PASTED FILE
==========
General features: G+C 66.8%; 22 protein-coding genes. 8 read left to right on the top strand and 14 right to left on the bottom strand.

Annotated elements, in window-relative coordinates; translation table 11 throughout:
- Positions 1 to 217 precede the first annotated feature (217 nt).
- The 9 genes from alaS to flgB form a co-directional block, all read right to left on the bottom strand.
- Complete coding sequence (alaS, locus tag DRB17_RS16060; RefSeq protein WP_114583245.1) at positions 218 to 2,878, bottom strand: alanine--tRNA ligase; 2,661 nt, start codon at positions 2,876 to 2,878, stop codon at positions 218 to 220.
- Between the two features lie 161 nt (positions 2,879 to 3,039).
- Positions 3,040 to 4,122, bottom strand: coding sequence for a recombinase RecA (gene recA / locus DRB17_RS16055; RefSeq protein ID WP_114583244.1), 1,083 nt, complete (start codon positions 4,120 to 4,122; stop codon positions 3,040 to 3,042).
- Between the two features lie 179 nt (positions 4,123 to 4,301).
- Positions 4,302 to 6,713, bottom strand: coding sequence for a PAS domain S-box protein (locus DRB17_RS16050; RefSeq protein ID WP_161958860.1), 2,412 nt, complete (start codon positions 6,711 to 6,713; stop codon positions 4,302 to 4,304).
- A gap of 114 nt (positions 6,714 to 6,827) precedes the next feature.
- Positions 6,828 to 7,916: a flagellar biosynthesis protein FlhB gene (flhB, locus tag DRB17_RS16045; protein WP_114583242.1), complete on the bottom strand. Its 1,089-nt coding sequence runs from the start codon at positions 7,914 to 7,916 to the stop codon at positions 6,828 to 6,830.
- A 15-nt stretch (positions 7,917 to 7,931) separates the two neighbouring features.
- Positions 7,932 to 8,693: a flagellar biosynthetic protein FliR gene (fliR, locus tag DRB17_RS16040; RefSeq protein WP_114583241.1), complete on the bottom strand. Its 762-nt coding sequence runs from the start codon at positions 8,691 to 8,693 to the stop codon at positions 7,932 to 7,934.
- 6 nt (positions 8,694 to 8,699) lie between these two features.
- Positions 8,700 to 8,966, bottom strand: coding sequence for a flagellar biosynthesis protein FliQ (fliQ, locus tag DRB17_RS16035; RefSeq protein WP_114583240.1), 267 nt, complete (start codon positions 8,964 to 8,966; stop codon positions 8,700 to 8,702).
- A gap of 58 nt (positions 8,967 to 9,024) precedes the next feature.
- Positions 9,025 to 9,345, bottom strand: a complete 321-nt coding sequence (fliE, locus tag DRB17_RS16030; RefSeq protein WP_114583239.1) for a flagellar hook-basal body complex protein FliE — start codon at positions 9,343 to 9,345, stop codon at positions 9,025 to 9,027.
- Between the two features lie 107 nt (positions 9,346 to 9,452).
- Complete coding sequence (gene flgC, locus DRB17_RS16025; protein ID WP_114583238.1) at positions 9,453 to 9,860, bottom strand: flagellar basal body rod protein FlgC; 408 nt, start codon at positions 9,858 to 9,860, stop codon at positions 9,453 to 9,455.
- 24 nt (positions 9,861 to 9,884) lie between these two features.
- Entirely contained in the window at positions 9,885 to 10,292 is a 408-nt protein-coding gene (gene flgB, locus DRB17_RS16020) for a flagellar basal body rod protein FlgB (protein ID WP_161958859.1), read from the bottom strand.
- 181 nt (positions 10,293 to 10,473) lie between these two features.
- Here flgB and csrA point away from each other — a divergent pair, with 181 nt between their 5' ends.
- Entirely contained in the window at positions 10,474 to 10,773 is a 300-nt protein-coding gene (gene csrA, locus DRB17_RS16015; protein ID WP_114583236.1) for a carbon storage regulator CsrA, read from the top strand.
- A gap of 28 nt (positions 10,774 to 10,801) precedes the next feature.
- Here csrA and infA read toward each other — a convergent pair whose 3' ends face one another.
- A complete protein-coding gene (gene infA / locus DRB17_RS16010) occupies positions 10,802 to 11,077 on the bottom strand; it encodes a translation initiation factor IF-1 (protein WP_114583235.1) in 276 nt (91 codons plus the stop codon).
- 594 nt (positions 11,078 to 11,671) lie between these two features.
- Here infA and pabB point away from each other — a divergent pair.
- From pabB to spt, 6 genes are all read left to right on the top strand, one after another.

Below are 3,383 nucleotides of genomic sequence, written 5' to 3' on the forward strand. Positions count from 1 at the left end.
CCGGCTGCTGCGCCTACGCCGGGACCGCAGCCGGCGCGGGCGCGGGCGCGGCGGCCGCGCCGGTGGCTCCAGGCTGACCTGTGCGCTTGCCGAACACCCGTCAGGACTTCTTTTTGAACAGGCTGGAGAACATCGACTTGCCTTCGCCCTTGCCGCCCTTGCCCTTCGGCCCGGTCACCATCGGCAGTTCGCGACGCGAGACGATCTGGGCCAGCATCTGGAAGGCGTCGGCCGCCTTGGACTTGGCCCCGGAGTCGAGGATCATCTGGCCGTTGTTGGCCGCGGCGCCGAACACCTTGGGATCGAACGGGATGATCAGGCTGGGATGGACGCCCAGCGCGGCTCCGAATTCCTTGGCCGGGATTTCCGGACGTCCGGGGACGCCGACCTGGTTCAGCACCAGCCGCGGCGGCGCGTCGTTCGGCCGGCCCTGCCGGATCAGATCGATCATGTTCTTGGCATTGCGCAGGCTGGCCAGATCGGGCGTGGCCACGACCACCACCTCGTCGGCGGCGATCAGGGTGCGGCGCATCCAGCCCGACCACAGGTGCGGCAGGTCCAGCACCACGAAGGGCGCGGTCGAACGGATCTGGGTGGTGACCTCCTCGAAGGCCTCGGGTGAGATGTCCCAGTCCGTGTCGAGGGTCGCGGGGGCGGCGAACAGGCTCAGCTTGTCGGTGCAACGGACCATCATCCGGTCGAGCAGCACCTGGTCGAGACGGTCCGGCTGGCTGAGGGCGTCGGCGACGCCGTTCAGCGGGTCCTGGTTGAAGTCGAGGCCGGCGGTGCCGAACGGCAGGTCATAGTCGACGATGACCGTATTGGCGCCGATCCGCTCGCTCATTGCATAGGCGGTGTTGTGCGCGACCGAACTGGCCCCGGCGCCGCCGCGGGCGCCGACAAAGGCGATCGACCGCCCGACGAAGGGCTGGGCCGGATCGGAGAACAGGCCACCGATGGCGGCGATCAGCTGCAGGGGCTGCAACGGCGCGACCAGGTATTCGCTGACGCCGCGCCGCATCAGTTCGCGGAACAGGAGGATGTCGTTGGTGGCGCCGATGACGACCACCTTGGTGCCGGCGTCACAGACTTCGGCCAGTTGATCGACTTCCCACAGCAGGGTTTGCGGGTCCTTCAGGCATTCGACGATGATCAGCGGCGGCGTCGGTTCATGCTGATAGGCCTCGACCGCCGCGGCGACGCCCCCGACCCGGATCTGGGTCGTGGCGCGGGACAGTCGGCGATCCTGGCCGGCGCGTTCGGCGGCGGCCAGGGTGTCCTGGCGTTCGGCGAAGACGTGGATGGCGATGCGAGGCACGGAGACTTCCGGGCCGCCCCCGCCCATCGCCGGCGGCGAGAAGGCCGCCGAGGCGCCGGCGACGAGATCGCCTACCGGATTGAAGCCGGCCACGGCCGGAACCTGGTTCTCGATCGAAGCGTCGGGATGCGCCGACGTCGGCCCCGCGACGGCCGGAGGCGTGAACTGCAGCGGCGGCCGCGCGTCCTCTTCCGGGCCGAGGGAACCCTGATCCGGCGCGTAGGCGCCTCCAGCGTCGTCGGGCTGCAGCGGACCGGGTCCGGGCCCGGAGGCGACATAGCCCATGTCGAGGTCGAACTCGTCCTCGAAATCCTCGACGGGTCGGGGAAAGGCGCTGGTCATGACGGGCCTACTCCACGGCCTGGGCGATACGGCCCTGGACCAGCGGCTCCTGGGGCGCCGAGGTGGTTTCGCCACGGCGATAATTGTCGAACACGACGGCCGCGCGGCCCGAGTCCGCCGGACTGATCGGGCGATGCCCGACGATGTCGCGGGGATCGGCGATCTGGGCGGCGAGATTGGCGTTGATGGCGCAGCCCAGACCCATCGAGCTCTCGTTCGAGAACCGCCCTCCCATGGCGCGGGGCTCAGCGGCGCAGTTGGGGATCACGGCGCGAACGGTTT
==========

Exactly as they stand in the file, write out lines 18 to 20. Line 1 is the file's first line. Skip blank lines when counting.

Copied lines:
- Between the two features lie 107 nt (positions 9,346 to 9,452).
- Complete coding sequence (gene flgC, locus DRB17_RS16025; protein ID WP_114583238.1) at positions 9,453 to 9,860, bottom strand: flagellar basal body rod protein FlgC; 408 nt, start codon at positions 9,858 to 9,860, stop codon at positions 9,453 to 9,455.
- 24 nt (positions 9,861 to 9,884) lie between these two features.